Artificial Intelligence could help to address gender bias, rather than perpetuate it if it is well designed, according to Deloitte AI partner, Dr. Kellie Nuttall.
Nuttall told Mediaweek that contrary to criticisms that AI will perpetuate society’s gender bias, there is great potential for it to help overcome this.
“AI can be a force for good as organisations seek to address pervasive and persistent gender bias,” said Nuttall.
One of the greatest factors impacting the “stickiness” surrounding gender inequality, particularly in the workplace, are the consciously and unconsciously harboured biases that are geared towards women and other gender minorities.
“Poorly designed and governed AI will perpetuate these biases,” Nuttall warned. “However, AI that is well designed with ethical decisioning at its core can systematically mitigate and compensate for these social prejudices.”
The strategy and business design head, and leader of Deloitte Australia’s AI institute, described the tech as “an extension of an operations” and as such an business’ AI must be trained to uphold its ethical position, and that at a minimum, AI must adhere to human rights law against discrimination because of their sex, gender, sexual orientation or relationship status.
“Many organisations are not just looking to meet basic legal requirement, and instead are actively seeking to implement a policy of uplifting diversity and gender representation within their workforce and senior leadership,” said Nuttall.
“AI can help achieve these goals,” she added.
As AI becomes more deeply integrated into the internal structure and overall output of businesses in increasingly intrinsic and advanced ways, such discussions around transparent governance are paramount.
Another critical conversation revolves around transparency with customer data governance in marketing.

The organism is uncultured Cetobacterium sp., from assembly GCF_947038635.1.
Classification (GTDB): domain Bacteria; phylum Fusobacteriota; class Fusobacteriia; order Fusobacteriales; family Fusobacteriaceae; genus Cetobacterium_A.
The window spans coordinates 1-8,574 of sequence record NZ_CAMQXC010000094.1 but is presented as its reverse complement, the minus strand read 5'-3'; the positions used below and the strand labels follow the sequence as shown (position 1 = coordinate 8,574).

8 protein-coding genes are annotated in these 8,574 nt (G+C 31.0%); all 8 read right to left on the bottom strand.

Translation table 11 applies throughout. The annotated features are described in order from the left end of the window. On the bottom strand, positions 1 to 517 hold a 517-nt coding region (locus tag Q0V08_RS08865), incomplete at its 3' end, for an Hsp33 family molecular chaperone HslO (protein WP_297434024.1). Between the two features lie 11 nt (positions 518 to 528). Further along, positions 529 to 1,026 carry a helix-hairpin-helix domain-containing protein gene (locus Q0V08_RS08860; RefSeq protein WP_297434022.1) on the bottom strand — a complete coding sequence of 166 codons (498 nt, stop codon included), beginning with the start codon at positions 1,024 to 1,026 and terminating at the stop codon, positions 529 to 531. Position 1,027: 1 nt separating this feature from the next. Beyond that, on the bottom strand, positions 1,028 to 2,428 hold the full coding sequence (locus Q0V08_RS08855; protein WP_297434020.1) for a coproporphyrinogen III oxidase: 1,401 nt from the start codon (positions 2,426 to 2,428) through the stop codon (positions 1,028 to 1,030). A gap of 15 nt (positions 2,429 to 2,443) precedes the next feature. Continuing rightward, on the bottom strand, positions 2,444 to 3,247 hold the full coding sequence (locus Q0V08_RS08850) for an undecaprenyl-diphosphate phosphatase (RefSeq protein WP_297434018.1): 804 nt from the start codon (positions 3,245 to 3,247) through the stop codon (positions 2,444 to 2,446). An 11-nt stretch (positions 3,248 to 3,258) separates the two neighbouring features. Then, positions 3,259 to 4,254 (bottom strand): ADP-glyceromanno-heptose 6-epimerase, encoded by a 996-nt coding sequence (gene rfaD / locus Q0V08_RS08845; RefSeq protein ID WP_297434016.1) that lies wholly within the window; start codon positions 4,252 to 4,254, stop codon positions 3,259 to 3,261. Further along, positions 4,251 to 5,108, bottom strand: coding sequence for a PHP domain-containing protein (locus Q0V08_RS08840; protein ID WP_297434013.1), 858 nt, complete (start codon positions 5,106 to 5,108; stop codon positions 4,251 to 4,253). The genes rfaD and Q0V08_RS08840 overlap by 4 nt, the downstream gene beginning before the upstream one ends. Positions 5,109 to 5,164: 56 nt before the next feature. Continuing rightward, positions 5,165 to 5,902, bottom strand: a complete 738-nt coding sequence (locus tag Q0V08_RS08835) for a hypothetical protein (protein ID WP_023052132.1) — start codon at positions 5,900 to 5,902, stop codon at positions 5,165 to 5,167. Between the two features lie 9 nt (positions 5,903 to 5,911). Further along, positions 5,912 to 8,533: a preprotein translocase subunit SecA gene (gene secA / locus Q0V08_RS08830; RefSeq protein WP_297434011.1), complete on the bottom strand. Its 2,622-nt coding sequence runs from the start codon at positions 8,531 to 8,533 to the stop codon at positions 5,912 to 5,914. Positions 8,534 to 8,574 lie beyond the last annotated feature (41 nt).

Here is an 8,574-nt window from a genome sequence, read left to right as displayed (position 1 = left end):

“We have to be quite realistic that AI can be incredibly helpful for us as customers in terms of really personalised, targeted value added things, but there’s a value exchange to do that,” said Nuttall.
“Transparency around how you want to use data to deliver a better customer experience [and] a better customer product, offering things like that, is relevant to customers.”
For example, Nuttall pointed to common apprehensions attached to recent developments like computer vision, the science of training AI to mimic human vision that enables it to comprehend and analyse the world around it.
“AI is actually helping keep your prices low. Is that something that you value? You’ve got a choice. [It’s] either going to be there to detect fraud, or your prices go up; there’s a trade off,” she noted, questioning, “What’s the value for you in that equation?”
“It’s the education part that is so important with this,” stressed Nuttall.
She reminds marketers, “no one complains about AI when it’s blocking your spam,” but still it remains pivotal that businesses be realistic and transparent both with their customer base and the wider public. This includes how they are using AI to deliver better outcomes for customers, and circling back, how they plan to use AI to positively (or at very least, neutrally) impact the world for everyone.
Top Image: Kellie Nutall